Nepalese Christians attend a Christmas Eve Mass at the Catholic Assumption Church in Lalitpur on the outskirts of Kathamandu in 2010. The latest census says 1.4 percent of Nepal's population of 27 million is Christian but church groups claim the true number could be as high as 10 percent. (Photo by Prakash Mathema/AFP)
Christmas without a public holiday is upsetting, particularly when Hindu hardliners are accusing Nepal's communist government of favoring Christian groups.
That contentious issue has been rekindled due to Nepal's co-hosting of the Nov. 30-Dec. 3 Asia-Pacific summit organized by the Universal Peace Federation (UPF), a Christian group.
As Nepal's small Christian communities were marking the feast of Christ the King inside their church compound (not in public, for safety reasons) at the end of November, Kathmandu was preparing for the anticipated function.
It was organized to foster regional peace and featured over 1,500 delegates including Myanmar State Counsellor Aung San Suu Kyi, Cambodian Prime Minister Hun Sen and former heads of state from numerous Asian countries.
The lawmakers, businessmen, religious leaders and civil societies hailed from 45 nations, including many third world countries.
Suu Kyi has been much criticized for failing to speak out against the Myanmar military's crackdown on minority groups such as the Rohingya Muslims in Rakhine State.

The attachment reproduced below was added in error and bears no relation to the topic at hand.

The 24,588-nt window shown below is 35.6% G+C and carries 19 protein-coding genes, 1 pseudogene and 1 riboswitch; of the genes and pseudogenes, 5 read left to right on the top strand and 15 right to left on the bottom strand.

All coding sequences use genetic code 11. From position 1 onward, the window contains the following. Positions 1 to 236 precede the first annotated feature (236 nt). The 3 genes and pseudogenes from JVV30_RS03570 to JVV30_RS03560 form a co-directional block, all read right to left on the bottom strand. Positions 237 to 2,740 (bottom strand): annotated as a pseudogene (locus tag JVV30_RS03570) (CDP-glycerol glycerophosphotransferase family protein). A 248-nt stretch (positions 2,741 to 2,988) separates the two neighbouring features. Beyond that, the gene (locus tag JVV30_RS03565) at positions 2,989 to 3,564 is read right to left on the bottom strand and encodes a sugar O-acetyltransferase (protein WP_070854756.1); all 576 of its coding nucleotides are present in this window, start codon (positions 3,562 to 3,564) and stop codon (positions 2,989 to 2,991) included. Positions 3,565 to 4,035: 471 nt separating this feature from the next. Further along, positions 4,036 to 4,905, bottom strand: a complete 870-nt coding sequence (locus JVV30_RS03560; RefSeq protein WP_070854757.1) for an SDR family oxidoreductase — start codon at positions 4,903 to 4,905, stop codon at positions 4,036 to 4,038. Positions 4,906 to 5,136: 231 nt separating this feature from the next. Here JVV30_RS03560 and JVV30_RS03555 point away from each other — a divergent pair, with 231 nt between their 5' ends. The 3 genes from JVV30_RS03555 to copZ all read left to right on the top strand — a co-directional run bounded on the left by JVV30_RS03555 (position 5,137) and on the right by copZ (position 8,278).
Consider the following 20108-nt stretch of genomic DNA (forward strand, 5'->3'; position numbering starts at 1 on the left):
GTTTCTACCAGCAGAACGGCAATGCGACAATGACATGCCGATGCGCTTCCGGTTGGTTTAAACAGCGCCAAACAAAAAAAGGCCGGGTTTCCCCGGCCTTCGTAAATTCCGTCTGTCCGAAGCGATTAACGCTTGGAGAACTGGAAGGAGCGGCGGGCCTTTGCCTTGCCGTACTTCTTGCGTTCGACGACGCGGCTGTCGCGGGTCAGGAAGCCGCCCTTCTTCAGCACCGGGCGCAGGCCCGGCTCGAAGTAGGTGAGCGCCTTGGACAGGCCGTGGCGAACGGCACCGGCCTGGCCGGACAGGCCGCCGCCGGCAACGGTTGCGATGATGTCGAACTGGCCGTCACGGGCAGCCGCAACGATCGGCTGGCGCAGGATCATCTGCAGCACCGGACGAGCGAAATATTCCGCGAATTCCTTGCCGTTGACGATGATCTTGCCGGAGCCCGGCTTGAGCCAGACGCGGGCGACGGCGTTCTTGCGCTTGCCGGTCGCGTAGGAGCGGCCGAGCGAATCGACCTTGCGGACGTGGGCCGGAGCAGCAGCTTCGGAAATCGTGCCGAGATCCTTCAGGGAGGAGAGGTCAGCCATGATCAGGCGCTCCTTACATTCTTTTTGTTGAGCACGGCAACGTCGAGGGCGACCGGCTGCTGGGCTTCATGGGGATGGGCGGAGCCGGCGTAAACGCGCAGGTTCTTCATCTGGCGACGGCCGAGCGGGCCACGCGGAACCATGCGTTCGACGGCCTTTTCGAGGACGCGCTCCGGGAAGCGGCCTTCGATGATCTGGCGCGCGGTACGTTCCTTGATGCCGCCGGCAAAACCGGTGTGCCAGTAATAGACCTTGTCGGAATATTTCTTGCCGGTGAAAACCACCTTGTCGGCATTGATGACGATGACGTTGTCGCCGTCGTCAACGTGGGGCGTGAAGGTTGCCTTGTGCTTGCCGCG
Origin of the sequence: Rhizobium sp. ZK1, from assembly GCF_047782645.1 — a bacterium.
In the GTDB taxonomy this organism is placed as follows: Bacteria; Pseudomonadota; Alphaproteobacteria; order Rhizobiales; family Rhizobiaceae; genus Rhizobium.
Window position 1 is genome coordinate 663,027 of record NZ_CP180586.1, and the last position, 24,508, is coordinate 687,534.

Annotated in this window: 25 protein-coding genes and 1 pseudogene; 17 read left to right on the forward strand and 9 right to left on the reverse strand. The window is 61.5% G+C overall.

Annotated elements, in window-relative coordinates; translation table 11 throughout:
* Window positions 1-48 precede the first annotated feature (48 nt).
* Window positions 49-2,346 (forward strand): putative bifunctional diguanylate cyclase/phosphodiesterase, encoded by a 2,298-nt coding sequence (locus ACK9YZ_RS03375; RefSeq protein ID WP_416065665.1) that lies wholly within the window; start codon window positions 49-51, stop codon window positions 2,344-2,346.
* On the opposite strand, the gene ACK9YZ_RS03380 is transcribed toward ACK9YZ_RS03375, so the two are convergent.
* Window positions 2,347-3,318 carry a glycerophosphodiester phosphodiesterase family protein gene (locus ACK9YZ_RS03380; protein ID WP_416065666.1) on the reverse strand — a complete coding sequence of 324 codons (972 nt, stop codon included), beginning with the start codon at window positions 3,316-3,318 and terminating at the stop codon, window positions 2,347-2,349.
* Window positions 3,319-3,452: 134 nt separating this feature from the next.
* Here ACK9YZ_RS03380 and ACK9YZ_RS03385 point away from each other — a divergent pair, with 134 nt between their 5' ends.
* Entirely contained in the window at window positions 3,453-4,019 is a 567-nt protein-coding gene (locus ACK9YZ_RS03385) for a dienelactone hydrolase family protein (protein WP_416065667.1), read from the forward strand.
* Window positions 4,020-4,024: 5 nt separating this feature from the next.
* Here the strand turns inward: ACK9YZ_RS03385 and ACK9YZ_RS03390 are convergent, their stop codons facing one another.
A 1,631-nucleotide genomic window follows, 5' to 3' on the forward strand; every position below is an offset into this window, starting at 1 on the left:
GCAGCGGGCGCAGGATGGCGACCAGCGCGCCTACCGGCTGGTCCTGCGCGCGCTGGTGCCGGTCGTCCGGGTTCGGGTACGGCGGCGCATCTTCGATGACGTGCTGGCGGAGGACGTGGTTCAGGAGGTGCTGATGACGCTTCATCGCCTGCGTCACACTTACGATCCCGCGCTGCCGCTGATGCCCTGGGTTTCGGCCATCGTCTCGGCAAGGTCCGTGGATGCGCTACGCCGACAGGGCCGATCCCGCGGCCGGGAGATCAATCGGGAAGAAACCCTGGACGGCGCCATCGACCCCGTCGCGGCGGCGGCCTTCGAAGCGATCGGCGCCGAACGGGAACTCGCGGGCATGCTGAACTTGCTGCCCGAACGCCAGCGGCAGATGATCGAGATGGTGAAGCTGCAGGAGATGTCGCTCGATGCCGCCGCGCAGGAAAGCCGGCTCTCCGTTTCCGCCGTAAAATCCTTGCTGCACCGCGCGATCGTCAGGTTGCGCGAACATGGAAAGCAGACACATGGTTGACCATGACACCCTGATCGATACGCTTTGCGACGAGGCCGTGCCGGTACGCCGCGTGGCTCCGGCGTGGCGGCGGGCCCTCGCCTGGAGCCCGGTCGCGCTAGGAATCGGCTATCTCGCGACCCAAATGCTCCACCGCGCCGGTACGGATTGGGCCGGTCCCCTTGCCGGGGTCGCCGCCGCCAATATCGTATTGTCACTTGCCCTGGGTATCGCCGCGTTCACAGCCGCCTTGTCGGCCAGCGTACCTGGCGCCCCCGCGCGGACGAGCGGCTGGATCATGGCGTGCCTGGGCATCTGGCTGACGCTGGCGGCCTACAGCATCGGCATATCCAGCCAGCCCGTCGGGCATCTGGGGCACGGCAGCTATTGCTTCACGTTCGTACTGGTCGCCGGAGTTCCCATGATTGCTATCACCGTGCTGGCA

She traveled around Kathmandu with heavy security as she expected to face another barrage of human rights activists calling for her ouster.
Hun Sen is no less controversial a leader, and yet he was also invited as a special guest by the government of Nepal as it drew key stakeholders in the region together to discuss ways of promoting peace and harmony.
At the end of the summit, some 1,500 locally elected mayors and their deputies and partners enjoyed a symbolic blessing in Kathmandu with holy wine. Videos of the blessing went viral on social media.
This coincided with a crescendo of criticism of the state's alleged promotion of Christianity by Nepal's media, Hindu hardliners and the general public.
The World Hindu Federation in Nepal responded to the summit with protests accusing the organizers of using it to promote Christianity, while Nepal's right-wing Congress Party boycotted the meeting.
Meanwhile, several Christian groups issued a joint statement distancing themselves from the gathering. They urged the general public and the government not to confuse local Christian organizations with the UPF, which was founded in 2005 by Korean Rev. Sun Myung-moon and his wife, Dr. Hak Ja Han-moon.
The public's wrath intensified when the authorities, in an attempt to better control the flow of traffic during the summit, imposed curbs by prohibiting motorists from driving on alternate days of the week, based on their odd or even license plates.
This sparked a public appeal to disobey the new traffic rule.
I have been well acquainted with the Nepal chapter of the UPF since 2005. While I'm aware the Catholic Church does not endorse the organization, the same as most Nepali Christian denominations, curiosity got the better of me and I decided to attend one of their sessions on interfaith dialogue.
It was one of the best-organized meetings I've ever seen in Nepal, with no expense spared. The UPF and Rev. Moon's theology are not accepted by most of the world's Christians, including the Catholic Church, as Rev. Moon claims to be the only son of God.